New York Gov. Kathy Hochul has declared a state of emergency as polio continues to spread in the state. Hochul made the declaration on Friday (Sept. 9) in hopes of boosting vaccination rates.
The state confirmed its first polio case in late July. The unvaccinated adult suffered paralysis a month after exhibiting symptoms. Health officials have since detected poliovirus in samples of sewage water in New York City and in Rockland, Orange, Sullivan, and Nassau counties. People who live, work, or attend school in those areas are said to be at the highest risk of contracting the disease.
Hochul’s executive order now allows pharmacists, midwives, and EMS workers to administer the vaccine. It also requires healthcare providers to turn over polio vaccination data to the state department of health.
“On polio, we simply cannot roll the dice,” New York Health Commissioner Dr. Mary Bassett said. She added, “I urge New Yorkers to not accept any risk at all. Polio immunization is safe and effective, protecting nearly all people against disease who receive the recommended doses.”
As previously reported by REVOLT, in 1979, the U.S. classified the disease as eliminated after developing the vaccine in 1959. On Friday, Nassau County Executive Bruce Blakeman quieted concerns about there being a polio outbreak in the county.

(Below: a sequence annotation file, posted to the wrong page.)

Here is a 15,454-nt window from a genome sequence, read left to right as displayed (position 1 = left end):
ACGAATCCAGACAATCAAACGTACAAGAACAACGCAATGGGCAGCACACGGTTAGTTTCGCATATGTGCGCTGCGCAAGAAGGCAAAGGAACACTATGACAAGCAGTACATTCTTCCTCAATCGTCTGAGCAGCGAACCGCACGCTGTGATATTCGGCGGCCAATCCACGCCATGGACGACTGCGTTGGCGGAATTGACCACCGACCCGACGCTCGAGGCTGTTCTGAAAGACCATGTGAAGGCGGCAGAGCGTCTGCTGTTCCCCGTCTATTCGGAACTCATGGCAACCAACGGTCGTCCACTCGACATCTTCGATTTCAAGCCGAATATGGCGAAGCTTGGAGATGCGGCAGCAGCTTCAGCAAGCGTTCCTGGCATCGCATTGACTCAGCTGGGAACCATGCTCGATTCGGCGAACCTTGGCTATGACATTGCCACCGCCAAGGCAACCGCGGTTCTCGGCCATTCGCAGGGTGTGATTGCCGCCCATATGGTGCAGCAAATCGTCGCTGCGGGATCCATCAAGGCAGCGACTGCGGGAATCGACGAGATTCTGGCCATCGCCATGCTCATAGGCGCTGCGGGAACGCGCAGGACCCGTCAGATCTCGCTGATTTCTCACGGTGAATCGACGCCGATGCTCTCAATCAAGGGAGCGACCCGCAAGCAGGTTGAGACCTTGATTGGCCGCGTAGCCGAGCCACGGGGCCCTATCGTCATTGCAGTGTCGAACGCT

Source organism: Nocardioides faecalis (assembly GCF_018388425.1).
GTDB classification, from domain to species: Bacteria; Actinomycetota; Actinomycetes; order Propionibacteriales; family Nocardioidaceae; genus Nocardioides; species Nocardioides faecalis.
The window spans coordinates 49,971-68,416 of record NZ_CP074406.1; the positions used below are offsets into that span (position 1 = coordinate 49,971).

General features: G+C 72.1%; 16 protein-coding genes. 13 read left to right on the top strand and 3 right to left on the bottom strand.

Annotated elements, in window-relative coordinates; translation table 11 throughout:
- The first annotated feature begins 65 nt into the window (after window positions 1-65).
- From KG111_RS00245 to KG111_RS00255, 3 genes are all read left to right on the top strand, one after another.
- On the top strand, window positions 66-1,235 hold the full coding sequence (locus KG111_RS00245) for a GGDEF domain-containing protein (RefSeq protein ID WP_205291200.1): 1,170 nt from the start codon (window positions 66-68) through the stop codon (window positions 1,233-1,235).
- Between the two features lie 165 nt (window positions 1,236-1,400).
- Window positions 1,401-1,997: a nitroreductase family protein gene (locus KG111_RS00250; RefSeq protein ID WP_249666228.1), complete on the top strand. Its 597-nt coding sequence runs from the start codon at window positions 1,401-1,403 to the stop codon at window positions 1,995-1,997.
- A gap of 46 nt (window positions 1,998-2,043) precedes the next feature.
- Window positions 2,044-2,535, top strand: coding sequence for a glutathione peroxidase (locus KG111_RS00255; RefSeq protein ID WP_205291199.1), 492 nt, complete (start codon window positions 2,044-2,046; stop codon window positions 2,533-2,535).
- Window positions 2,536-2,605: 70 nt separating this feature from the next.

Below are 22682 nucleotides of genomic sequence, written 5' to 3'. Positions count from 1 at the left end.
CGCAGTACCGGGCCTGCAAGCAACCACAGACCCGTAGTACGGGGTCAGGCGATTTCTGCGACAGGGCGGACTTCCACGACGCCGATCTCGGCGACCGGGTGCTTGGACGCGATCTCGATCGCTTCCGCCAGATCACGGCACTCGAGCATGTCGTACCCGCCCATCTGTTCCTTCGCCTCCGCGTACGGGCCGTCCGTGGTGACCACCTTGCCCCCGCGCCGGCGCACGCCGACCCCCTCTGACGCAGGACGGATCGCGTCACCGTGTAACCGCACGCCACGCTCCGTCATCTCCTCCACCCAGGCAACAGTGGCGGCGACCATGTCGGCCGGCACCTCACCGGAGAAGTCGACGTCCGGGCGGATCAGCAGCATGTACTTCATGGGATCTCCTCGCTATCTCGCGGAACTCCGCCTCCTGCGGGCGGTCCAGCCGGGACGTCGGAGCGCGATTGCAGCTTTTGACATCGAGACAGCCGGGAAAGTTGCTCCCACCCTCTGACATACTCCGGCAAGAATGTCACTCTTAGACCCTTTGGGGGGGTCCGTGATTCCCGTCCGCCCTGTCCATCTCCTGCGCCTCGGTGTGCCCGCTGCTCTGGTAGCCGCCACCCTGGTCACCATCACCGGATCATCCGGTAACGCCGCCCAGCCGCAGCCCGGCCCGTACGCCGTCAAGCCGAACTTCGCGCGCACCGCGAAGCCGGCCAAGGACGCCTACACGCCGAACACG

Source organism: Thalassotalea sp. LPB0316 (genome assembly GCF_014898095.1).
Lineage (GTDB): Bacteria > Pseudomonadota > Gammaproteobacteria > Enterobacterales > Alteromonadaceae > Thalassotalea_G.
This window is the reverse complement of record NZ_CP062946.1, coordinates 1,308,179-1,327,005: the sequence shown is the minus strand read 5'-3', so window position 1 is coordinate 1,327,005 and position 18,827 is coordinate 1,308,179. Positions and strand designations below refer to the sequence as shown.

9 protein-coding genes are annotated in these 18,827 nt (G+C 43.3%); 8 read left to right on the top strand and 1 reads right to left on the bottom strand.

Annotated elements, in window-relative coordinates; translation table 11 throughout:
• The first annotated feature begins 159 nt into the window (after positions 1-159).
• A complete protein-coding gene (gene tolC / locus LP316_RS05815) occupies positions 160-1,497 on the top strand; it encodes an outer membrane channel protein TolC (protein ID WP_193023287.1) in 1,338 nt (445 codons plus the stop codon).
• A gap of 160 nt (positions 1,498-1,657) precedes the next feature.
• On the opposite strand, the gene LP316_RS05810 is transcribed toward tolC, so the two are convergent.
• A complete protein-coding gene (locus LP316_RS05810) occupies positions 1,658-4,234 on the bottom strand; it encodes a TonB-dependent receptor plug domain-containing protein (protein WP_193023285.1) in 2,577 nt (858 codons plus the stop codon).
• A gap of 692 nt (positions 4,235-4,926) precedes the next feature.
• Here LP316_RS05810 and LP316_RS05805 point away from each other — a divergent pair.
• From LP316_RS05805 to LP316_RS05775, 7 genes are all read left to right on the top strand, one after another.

“I don’t want to alarm anybody. There are no cases of polio that has been discovered here in this region or in Nassau County. Nobody should panic. There is no crisis right now. There is no active case of polio in Nassau County,” he said during a press conference.
According to WABC News, Rockland County has a polio vaccination rate of 60.34 percent; Orange County has a rate of 58.68 percent; Sullivan County has a rate of 62.33 percent; and Nassau County has a rate of 79.15 percent, compared to the statewide average of 78.96 percent.